5 reasons why people go back to the Moon

NASA believes that by 2030 humans will be back on the Moon and living there. The mission that would take the colonists to Earth’s natural satellite would be Artemis 3.

NASA recently started the Artemis 1 program, which is to collect information and test new technologies, such as the Orion shuttle or the SLS rocket.

Some people wonder why is satellite colonization so important? The ‘Back to the Moon’ episode of NOVA TV explains the top five reasons why people want to return to the Moon after 50 years.

1. To study water

NASA
This image shows how the ice is distributed at the poles of the satellite. (Photo: Wikimedia)

Water is essential for life on Earth, but also on other space bodies, including the Moon. According to observations made by the Chandrayaan-1 and Lunar Reconnaissance Orbiter (LRO) probes, there are vast regions of ice on the Moon. Then, data from the Strategic Observatory for Infrared Astronomy (SOFIA) again showed that water is present in the Clavius crater, at a concentration of about 350 ml per cubic metre of soil.

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2. The Moon provides insights into the evolution of the solar system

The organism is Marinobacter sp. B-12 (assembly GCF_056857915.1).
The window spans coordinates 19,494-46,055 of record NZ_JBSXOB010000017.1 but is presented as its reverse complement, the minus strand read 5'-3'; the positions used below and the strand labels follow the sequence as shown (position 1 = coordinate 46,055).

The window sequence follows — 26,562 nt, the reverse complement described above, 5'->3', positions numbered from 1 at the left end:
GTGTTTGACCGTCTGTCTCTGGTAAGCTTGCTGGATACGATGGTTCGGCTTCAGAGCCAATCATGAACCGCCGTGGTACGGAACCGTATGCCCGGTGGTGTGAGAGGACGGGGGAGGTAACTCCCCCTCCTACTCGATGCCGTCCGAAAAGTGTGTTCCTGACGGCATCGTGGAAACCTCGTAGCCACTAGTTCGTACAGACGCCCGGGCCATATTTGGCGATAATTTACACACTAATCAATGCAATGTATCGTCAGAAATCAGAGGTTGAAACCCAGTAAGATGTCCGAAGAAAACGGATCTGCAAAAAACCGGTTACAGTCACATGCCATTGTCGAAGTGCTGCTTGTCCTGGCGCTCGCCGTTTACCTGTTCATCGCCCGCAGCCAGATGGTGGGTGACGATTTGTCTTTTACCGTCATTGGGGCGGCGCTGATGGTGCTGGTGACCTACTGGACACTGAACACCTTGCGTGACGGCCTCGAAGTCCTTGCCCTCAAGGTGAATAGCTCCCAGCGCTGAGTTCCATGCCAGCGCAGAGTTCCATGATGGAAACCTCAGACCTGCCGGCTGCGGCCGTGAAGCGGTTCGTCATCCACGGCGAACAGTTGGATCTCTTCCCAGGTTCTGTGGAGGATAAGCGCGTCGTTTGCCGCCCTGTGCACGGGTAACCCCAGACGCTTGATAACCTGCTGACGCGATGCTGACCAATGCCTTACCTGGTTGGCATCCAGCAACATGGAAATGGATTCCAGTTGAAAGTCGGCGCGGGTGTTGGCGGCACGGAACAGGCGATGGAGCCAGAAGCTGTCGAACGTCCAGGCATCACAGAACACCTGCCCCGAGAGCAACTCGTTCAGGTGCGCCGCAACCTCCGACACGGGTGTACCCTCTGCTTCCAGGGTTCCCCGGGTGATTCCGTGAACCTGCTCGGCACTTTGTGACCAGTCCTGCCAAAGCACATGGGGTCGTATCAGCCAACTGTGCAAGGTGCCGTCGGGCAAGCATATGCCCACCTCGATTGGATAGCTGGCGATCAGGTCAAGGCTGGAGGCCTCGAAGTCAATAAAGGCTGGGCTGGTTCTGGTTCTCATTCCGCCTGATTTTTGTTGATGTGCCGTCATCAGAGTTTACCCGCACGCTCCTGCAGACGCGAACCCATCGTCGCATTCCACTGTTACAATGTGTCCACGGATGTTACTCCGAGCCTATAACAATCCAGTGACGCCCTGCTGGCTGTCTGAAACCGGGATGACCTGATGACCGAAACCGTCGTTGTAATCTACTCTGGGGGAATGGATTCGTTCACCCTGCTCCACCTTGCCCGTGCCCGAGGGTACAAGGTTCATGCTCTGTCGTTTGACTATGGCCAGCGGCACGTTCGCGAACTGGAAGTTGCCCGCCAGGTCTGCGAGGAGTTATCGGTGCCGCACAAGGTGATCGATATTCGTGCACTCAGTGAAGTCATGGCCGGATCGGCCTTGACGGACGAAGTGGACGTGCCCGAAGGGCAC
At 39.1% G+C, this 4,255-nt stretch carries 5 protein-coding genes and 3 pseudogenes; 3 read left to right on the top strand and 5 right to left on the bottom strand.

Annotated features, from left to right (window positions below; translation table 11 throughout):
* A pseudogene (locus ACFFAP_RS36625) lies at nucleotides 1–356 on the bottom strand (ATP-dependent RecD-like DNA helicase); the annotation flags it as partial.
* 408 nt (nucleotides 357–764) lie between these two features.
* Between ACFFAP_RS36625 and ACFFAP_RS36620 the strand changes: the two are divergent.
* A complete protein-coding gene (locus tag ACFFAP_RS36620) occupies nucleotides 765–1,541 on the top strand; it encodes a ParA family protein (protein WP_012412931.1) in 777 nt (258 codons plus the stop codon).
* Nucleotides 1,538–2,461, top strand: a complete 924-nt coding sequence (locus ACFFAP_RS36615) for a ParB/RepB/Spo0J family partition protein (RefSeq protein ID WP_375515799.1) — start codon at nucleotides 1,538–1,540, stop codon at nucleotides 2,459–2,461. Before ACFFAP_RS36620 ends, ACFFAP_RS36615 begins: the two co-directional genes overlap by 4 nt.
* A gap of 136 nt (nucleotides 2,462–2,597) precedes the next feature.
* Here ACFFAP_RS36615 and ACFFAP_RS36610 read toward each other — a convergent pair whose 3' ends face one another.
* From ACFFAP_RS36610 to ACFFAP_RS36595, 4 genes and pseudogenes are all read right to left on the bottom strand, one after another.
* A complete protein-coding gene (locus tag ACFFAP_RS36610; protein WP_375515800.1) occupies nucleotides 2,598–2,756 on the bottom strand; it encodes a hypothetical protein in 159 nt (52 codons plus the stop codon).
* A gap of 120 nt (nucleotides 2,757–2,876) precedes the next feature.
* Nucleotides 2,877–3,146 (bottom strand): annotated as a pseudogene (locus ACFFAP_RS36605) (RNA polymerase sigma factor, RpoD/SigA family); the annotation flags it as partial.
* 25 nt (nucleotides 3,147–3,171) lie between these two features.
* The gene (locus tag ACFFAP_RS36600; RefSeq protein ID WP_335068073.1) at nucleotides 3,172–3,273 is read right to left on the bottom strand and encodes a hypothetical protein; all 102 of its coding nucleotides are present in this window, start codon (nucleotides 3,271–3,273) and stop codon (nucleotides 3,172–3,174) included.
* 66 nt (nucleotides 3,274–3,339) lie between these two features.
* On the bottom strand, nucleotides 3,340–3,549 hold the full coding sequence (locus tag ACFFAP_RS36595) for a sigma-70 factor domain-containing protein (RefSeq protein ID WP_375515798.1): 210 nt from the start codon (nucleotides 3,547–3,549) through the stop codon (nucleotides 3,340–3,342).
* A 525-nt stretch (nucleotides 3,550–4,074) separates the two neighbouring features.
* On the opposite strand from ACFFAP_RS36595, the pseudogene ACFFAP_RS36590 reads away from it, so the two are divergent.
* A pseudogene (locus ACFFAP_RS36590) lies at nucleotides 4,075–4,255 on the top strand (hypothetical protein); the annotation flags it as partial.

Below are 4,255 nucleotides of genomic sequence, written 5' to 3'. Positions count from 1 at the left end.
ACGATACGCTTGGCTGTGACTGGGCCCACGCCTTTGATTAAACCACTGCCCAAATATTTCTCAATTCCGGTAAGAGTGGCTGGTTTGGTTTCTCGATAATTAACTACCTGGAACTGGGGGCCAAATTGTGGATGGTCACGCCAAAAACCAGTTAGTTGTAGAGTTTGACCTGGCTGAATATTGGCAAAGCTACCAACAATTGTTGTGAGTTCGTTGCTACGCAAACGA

The material of which Earth’s satellite is composed contains information about the formation and evolution of our solar system, since its appearance some 4.56 billion years ago. This data is essential for understanding how the Earth formed and what events may lie ahead.

3. To find the resources needed for a

Building a base on the Moon is impractical using materials brought exclusively from Earth, as transporting them would cost tens of billions of dollars. Some minerals from the satellite could be used for construction, research so far suggests.

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4. Moon ice can be turned into fuel, water and air

Water is composed of hydrogen and oxygen, and if the two elements can be separated and stored on site, then highly efficient fuels are available to Moon colonists. Both elements are flammable and can be used to propel rockets. So the Moon’s ice can provide water, air and fuel for exploring the solar system.

5. Lava tubes can become shelters

NASA
This crater is believed to provide access to a lava tube. (Photo: Wikimedia)

On the Moon, humans need shelters to keep out radiation and have somewhere to work. One solution is to build underground shelters. There are lava tubes there, formed billions of years ago. Some of them may be empty.

Also read: NASA criticizes SpaceX plans to put 30,000 satellites into orbit: Too much “junk”

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